Fiat cars were marketed by Tata in India until recently, when Fiat took control of that itself. Indications are that the change hasn't gone as well as Fiat had hoped.
Alfa Romeo/Jaguar: Jaguar wants to go smaller but it is costly going it alone. AR wants a new range of sporty vehicles, full stop. There must be some mutual benefit here as both brands have a similar emphasis on good handling cars. There would be massive savings for Fiat if they could work with Jaguar. On the other hand the 'leaping cat' brand is well ahead of where AR is presently, so where is the equal gain in that? Jaguar sharing the cost of R&D, new technologies and receiving royalties from AR for all that would be passed over to them.
Jeep, Ram/Land Rover: These don't align ideally, with LR clearly a more premium offering. Jeep could do with taking it's larger vehicles more upmarket and Land Rover would help with that. LR would gain access to production facilities in the US, which it has been mulling over anyway. Ram could do a high quality truck for Land Rover with not that much cost associated with bringing it to market.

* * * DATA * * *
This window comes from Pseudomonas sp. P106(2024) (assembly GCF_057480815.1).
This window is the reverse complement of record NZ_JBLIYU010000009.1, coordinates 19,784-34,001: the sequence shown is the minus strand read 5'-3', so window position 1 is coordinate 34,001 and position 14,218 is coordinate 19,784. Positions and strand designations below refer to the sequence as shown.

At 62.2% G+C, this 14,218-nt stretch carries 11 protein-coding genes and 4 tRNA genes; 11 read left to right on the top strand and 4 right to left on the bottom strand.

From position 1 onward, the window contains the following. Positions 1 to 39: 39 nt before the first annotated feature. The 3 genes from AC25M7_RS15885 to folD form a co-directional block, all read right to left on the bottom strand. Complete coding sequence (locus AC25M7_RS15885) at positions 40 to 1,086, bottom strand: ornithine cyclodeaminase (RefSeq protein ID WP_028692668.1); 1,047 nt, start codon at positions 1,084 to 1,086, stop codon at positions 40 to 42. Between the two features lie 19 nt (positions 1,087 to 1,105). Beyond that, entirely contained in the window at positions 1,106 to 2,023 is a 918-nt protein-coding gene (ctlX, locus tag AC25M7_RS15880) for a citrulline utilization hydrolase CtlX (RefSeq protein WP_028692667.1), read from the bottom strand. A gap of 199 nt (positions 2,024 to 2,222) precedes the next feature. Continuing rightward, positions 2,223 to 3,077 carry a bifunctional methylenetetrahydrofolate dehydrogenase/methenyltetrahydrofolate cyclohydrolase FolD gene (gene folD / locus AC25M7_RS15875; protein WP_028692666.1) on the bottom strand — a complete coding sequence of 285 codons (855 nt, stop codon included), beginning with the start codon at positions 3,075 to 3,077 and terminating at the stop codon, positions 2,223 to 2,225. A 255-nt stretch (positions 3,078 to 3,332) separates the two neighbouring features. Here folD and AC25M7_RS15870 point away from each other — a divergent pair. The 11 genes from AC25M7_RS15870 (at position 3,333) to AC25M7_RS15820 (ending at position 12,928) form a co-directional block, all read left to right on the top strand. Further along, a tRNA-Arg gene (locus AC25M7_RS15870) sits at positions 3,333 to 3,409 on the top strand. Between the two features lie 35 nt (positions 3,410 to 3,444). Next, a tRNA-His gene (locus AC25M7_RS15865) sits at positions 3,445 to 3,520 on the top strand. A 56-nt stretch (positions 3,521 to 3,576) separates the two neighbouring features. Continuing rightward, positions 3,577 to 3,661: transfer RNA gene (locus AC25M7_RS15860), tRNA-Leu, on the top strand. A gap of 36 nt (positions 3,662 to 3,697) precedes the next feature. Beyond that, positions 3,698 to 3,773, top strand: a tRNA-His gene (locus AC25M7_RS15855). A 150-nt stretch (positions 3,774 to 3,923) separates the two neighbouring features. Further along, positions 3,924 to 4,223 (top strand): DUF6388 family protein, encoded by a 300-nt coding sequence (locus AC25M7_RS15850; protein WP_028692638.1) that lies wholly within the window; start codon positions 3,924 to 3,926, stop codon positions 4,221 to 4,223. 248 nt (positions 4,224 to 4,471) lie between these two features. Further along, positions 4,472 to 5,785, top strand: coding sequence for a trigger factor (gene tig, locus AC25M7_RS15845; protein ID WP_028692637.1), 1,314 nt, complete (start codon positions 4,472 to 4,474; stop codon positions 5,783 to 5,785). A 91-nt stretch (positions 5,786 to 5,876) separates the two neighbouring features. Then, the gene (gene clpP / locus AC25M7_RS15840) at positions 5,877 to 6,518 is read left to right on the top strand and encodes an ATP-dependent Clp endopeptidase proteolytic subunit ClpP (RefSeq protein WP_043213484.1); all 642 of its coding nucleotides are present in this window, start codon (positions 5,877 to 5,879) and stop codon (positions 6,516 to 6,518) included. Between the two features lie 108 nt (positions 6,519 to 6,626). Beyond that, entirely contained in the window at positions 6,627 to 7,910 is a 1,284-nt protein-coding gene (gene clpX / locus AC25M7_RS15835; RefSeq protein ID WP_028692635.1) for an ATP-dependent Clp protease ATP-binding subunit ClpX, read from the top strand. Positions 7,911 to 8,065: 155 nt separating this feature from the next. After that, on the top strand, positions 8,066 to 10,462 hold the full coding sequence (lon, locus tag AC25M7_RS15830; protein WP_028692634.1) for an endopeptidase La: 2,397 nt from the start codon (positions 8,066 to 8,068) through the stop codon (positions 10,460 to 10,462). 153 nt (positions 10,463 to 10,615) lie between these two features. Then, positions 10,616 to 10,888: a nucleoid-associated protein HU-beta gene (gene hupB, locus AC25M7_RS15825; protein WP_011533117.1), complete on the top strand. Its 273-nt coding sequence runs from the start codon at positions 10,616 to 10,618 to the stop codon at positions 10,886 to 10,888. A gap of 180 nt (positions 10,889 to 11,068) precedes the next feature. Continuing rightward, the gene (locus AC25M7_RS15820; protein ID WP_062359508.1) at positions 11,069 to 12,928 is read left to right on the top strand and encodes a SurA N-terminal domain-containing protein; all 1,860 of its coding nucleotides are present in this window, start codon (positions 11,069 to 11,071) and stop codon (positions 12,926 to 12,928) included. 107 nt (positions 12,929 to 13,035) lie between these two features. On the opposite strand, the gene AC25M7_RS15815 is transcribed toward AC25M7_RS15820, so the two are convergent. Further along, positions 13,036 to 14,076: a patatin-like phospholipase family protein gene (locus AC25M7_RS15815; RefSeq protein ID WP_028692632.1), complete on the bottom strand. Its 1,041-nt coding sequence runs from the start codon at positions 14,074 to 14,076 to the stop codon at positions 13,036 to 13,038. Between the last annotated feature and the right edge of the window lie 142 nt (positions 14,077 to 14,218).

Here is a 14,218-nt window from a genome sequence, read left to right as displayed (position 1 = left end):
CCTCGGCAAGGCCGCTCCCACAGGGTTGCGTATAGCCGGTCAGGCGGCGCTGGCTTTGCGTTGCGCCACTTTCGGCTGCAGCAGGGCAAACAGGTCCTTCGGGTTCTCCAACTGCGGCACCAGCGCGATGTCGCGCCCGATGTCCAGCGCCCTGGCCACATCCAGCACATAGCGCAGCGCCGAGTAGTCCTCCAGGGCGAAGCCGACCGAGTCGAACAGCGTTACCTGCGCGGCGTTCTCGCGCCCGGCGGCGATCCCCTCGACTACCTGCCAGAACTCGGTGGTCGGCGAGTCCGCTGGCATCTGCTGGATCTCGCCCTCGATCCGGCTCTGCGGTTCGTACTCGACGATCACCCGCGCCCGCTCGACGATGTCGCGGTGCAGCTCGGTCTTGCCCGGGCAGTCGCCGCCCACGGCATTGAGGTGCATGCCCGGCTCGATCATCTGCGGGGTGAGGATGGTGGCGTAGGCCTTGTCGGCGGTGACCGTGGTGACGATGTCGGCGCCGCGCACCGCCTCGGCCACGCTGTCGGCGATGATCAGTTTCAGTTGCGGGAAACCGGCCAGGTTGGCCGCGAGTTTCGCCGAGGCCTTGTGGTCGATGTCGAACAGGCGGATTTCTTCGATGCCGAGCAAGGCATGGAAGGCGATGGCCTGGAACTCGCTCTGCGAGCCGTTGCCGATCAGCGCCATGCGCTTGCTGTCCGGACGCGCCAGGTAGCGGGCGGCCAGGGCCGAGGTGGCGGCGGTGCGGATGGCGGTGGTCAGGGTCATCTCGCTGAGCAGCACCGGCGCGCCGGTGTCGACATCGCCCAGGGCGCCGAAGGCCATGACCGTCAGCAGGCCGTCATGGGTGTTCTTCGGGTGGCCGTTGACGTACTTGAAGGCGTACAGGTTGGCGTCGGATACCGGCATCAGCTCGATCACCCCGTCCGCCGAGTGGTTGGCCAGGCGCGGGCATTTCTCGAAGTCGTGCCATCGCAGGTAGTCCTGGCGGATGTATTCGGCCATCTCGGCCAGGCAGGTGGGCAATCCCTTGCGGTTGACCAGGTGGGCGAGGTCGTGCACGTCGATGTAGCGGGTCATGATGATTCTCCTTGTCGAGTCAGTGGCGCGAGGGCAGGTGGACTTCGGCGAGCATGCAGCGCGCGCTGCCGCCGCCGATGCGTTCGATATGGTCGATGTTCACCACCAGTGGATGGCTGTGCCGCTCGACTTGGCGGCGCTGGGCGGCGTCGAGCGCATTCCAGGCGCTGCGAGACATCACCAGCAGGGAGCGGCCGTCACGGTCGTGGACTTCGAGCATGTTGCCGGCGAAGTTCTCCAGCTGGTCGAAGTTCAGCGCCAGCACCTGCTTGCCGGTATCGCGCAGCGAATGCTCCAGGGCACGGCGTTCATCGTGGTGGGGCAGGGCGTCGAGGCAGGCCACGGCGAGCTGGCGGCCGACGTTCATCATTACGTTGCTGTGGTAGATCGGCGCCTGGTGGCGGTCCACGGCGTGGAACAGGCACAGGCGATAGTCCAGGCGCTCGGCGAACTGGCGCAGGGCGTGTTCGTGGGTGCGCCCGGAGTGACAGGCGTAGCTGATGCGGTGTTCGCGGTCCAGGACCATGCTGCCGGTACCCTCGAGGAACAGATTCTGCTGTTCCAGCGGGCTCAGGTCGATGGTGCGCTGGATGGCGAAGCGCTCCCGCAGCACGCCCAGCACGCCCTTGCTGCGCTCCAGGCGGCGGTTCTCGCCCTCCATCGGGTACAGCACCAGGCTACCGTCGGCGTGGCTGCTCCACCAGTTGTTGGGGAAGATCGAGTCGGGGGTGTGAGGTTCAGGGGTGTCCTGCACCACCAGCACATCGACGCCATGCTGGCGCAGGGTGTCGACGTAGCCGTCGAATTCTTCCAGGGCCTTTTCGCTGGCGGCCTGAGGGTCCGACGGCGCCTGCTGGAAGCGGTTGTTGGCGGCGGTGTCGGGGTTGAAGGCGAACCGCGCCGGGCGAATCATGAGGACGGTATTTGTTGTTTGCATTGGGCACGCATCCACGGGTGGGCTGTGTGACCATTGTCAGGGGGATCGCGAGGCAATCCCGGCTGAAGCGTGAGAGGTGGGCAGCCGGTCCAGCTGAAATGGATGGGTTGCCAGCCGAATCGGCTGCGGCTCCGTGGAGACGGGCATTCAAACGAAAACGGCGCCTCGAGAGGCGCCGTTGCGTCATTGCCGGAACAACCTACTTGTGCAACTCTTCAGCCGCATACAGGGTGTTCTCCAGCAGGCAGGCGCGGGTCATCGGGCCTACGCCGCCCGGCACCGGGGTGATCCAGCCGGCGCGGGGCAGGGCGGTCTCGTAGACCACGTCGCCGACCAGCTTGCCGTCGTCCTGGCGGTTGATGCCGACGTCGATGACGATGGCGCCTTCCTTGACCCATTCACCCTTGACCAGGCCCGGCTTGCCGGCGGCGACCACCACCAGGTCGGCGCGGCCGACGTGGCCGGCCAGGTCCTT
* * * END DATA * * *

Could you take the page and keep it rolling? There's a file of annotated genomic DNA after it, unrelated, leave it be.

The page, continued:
|A little less bling and a bit more substance, and well, maybe|
Summary: All this is from a layman, but from a distance it has the potential to work. Fiat wearing all the cost of AR's revival is almost certainly too much for FCA to stand. Muscling in on established premium marques is a long term proposition. Carrying the burden of AR while slowly eating away at other premium car makers sales does not seem viable, without some cost sharing.
The rest of FCA also needs plenty of money to move forward and the less AR takes, the more they will benefit. No wonder Sergio is concerned about FCA standing alone. A partnership seems the better solution than a merger as you can always extricate yourself quite easily if things don't go to plan. Tata/JLR is the best suggestion I can think of and there seems to be mutual benefit on offer.